Sales tactics, on the other hand are day-to-day activities individual team members execute in service of the strategy that has been laid out.  Tactics outline what will be done.  They are measurable and can be assigned to specific individuals. They are observable and trackable.  A tactical plan (made up of a series of tactics) may cover a time frame of six to 18 months.

Let’s say a company decides to implement pursuing large firms as a strategy to achieve aggressive revenue growth targets.  The company will likely have already set specific revenue targets and due dates.  Here are some sample tactics for the various roles in the firm

  • CEO: Schedule an in-house workshop to introduce Whale Hunting to the entire company
  • Sales Specialist/Assistant: Spend an hour a day researching and compiling dossiers on selected Whales
  • Sales Manager: Recommend three whales to approach to CEO
  • Salesperson: Contact a key decision maker at the prospective whale to schedule an initial meeting within 5 days of receiving a completed dossier
  • Subject Matter Expert: Make a list of Good-to-Great questions for an upcoming meeting with a prospective whale

Defining and communicating a strategy throughout an organization helps align the staff and focus its attention on what’s important. Tactics help people find their place in and get engaged with the strategy. Tactics give staff personal accountability, ‘skin in the game’, that can be measured and rewarded.

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The 4 Seeds of Selling & Influence

I am a lifelong learner. I’m always interested in expanding my thinking and my knowledge base. Recently, I attended a training and picked up some great nuggets on how to best connect with and influence people.

Whether you’re a corporate executive, a business owner, consultant, entry level employee, mother, spouse, neighbor or other ‘character’, you will benefit from being skilled at influencing others in an ethical manner. Being able to make it easy for people to understand your point of view will allow you to create more meaningful, productive and even profitable relationships in life.

These four ideas are simple, yet truly effective if implemented with the right (read ethical) spirit.

1. Less is best
Have you ever been bombarded by a pushy sales person who talked and talked and talked until you found yourself not even listening to them? Have you ever been guilty of that yourself? Talking too much will bore people. It will likely alienate people. It will shut them down and shut down the possibility of your idea as well. Focus on the points that are most relevant to the person with whom you are speaking.

2. Create interaction
This tip is closely aligned with the previous one. The more you can get your prospect, boss, spouse engaged in the conversation, the more they will feel like they’re a vital part of the process. Additionally, the more they talk, the more you learn. And the more you know, the better you’ll be able to appeal to ther needs.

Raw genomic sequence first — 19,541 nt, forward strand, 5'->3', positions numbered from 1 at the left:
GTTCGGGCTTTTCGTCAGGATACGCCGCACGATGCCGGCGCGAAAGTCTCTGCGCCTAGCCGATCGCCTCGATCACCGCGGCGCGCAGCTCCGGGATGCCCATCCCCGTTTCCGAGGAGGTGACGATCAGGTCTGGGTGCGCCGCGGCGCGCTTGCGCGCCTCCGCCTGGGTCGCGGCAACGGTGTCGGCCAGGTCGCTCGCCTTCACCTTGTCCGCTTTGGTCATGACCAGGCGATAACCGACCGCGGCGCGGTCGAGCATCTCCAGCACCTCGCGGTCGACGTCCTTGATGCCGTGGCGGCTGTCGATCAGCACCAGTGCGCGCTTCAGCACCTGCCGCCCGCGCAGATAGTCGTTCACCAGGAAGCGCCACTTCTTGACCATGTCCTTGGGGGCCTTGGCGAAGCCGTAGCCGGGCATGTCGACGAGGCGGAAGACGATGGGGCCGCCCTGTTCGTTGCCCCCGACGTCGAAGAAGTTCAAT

3. Laughter leads to listening
When people are having fun, they pay more attention. Their minds are more open to what you’re proposing. They feel happier in general and more positive about you and your ideas. Sometimes the topic may not seem to warrant having fun, but if there is anything you can say that might put a smile on their face, do it. Smiling will relax and open their heart and their mind will follow.

4. Selling is not telling
Genius selling is asking. I once heard a multimillionaire business owner say that her goal is to ask so many of the right questions, that her prospects convince themselves they need to work with her.  Skillful questions capture the attention of your potential partner. They create interaction and supply you with valuable insight.

And here’s a magical concept…when you get people agreeing with you throughout the conversation, when it comes time to make your ‘pitch’ and ‘close’ them, they’re already predisposed because they’ve felt like they were in agreement with you all along!

People love to buy. They hate being sold.

So next time you have an idea, concept, project, service you’re striving to enroll someone in, remember…and implement these simple ideas.

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How to Network to Improve Your Networth

Networking is a great business-building practice.

The problem is that many people confuse networking with prospecting.

Prospecting is an activity you do when you’re looking for leads and customers or clients. You tend to have sales conversations with them.

This is very off-putting at a networking event. Most people there aren’t looking to buy anything on the spot and sales conversations are just plain annoying in those venues.

Here are my three best tips for profitable networking:

1)      Be helpful.

Find out what people need and offer solutions, tips, advice, resources. It’s best not to try to engage them in a sales conversation on the spot even if you’re a good resource for them. If you think they are truly a hot lead who is interested in what  you do, ask them if it’s ok for you to connect after the event. Then schedule a sales meeting with them later.

2)      Be a connector.

Introduce people to each other that might not know each other but should. They will appreciate you for being selfless and interested in their needs.

3)      Act like you’re the host/ess.